You can just make out a book about to open.

Next it’s Marchen Madchen, where a shy girl named Hazuki suffers from what she calls “story syndrome,” which we would call escaping into a book whenever her stressful real life (mother died, father remarried) gets to be too much for her. She’s reading one when a girl in a robe bumps into her and runs off, leaving her bag behind her. Hazuki, for reasons I can’t figure out, follows her and sees the stranger do actual magic stuff! She follows some more, finds she has a book in her own bag she didn’t know about, gets transported to a new, magical land, and, because this is an anime fantasy story, is soon naked and running for her life. And it turns out she’s a marchen, or maybe it’s madchen, which impresses some of the girls there. Apparently there are no men.

Judging from what I saw, this show is going to have a lot more fanservice. Yumelia, the girl chasing Hazuki around, switches to a string bikini for no reason at all, and the OP and ED are full of cute girls in various … attractive outfits. Which may not be a deal-breaker for you, so I’ll talk about the story. Basic fantasy stuff about books, and how wonderful reading is, which is fine, we need more reading in the world, but I have a feeling the stories are going to be precious fairy stories that young girls are supposed to like, and I don’t know if I can handle too much of that. Too soon to tell, though. I’ll think about it next week … oh hell, it IS next week.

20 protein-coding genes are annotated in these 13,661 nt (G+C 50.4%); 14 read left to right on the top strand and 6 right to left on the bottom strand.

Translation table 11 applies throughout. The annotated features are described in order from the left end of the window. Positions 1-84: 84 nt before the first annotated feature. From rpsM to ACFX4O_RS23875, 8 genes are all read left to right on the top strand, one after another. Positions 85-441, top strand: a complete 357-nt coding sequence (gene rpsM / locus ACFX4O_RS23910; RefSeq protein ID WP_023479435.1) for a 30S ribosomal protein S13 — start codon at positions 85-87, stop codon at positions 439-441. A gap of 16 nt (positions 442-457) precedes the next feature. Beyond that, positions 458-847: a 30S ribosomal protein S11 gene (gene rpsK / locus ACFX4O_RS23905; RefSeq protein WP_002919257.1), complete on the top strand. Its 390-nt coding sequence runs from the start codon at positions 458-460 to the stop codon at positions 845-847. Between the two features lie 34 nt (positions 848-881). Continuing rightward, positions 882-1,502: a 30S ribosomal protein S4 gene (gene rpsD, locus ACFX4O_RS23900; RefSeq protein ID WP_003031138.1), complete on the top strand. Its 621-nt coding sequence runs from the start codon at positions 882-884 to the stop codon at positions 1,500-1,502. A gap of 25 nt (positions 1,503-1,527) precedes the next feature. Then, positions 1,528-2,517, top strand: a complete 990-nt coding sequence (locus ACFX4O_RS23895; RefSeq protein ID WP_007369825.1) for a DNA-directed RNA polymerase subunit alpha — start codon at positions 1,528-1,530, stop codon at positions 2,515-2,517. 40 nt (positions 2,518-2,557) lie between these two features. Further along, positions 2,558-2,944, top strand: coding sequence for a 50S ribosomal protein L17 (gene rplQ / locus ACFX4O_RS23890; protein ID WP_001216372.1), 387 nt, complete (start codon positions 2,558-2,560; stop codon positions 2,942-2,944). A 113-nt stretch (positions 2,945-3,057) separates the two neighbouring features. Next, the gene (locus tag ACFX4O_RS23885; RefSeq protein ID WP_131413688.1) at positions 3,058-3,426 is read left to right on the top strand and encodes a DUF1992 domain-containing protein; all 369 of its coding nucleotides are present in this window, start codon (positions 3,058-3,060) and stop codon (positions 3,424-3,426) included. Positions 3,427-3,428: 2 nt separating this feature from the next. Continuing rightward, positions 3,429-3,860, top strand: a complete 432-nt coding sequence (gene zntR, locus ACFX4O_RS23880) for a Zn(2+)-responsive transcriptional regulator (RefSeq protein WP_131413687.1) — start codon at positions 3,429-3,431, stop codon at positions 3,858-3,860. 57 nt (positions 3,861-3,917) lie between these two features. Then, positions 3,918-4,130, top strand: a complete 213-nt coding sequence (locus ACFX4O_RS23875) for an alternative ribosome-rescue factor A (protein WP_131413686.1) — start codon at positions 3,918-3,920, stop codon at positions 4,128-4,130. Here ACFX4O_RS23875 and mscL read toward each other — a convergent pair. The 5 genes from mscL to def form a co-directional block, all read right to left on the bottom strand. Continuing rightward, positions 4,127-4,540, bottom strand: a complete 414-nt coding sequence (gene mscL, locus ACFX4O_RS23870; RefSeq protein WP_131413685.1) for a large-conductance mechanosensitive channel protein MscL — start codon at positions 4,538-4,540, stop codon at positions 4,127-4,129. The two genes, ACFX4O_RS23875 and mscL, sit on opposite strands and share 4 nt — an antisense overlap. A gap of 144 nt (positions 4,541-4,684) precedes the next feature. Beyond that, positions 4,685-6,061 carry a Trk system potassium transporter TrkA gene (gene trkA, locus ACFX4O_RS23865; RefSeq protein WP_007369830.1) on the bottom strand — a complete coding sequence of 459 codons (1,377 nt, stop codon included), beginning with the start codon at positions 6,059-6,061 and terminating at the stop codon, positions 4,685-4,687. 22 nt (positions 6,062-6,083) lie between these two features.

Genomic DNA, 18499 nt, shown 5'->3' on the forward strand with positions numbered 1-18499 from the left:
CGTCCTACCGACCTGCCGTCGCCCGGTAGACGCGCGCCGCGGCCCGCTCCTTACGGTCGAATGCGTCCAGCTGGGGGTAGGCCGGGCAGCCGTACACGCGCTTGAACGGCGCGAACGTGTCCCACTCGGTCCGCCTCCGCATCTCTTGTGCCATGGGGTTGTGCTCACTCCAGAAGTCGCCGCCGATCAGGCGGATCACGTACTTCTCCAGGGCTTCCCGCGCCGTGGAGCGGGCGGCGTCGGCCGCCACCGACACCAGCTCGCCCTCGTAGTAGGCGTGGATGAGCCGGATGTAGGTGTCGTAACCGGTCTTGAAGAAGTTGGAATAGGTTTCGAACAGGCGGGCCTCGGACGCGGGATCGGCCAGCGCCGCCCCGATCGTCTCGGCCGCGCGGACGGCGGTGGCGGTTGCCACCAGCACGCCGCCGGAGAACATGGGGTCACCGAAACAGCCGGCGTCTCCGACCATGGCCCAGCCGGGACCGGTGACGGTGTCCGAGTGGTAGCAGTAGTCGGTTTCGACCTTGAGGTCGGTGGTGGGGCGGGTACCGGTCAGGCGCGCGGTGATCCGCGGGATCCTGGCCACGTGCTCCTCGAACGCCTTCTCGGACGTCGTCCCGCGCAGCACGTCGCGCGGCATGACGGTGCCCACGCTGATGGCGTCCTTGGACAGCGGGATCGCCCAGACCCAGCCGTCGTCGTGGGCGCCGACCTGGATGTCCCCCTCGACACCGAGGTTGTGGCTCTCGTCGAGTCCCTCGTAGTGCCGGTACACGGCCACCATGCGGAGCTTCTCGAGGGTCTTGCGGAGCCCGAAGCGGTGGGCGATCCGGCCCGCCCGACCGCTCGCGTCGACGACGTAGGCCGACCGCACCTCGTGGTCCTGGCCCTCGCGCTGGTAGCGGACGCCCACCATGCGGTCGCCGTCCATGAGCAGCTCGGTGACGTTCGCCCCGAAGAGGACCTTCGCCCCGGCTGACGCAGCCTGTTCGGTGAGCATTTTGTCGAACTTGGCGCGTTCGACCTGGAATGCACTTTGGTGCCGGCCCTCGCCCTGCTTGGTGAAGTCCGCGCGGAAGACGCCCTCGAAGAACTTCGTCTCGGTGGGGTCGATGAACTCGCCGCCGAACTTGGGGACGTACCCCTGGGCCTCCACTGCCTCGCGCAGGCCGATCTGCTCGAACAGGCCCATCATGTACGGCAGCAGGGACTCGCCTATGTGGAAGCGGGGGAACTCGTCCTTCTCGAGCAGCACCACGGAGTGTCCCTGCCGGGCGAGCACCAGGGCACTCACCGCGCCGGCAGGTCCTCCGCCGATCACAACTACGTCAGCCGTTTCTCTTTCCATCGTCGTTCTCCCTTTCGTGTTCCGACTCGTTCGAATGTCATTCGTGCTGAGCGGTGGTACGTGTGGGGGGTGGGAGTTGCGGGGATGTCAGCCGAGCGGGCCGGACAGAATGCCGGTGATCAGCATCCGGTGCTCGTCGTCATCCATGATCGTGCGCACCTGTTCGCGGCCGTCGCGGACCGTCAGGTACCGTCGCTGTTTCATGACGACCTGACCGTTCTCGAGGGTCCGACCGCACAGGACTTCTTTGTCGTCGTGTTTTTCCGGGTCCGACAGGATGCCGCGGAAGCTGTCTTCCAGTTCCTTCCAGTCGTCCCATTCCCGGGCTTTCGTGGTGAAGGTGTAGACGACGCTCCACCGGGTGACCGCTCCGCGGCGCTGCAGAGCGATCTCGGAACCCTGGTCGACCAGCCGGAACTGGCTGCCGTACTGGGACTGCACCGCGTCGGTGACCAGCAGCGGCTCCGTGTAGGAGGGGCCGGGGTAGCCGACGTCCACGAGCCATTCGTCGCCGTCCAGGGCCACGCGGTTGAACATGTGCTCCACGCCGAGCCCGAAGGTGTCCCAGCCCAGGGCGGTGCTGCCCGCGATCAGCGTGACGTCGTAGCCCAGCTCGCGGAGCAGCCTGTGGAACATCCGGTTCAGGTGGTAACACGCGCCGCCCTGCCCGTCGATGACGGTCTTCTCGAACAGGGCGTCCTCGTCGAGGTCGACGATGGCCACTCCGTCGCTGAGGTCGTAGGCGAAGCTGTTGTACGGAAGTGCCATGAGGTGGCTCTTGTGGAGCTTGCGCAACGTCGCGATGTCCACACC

Modern-day Tokyo, but the series won’t be there long.

Death March kara Hajimaru Isekai Kyousoukyoku stars Suzuki, I think, game debugger guy working on the third day or so of his latest “death march” at work, who finally gets a little shut-eye and wakes up in a fantasy world that looks like two of the games he’s working on slammed together. Okay, he thinks. Dream. I’ll play along. Some lizardmen shoot arrows at him so he brings down a meteor storm which not only wipes them out but raises all his levels (Log Horizon style, he gets all the windows and notices a player would get) life points, and cash to extreme levels. He plays around with all this for awhile, sometimes wondering why he hasn’t woken up yet, when he sees a dragon attack a group of soldiers and rescues a warrior maiden of sorts, who will probably be pissed off and slap him next episode.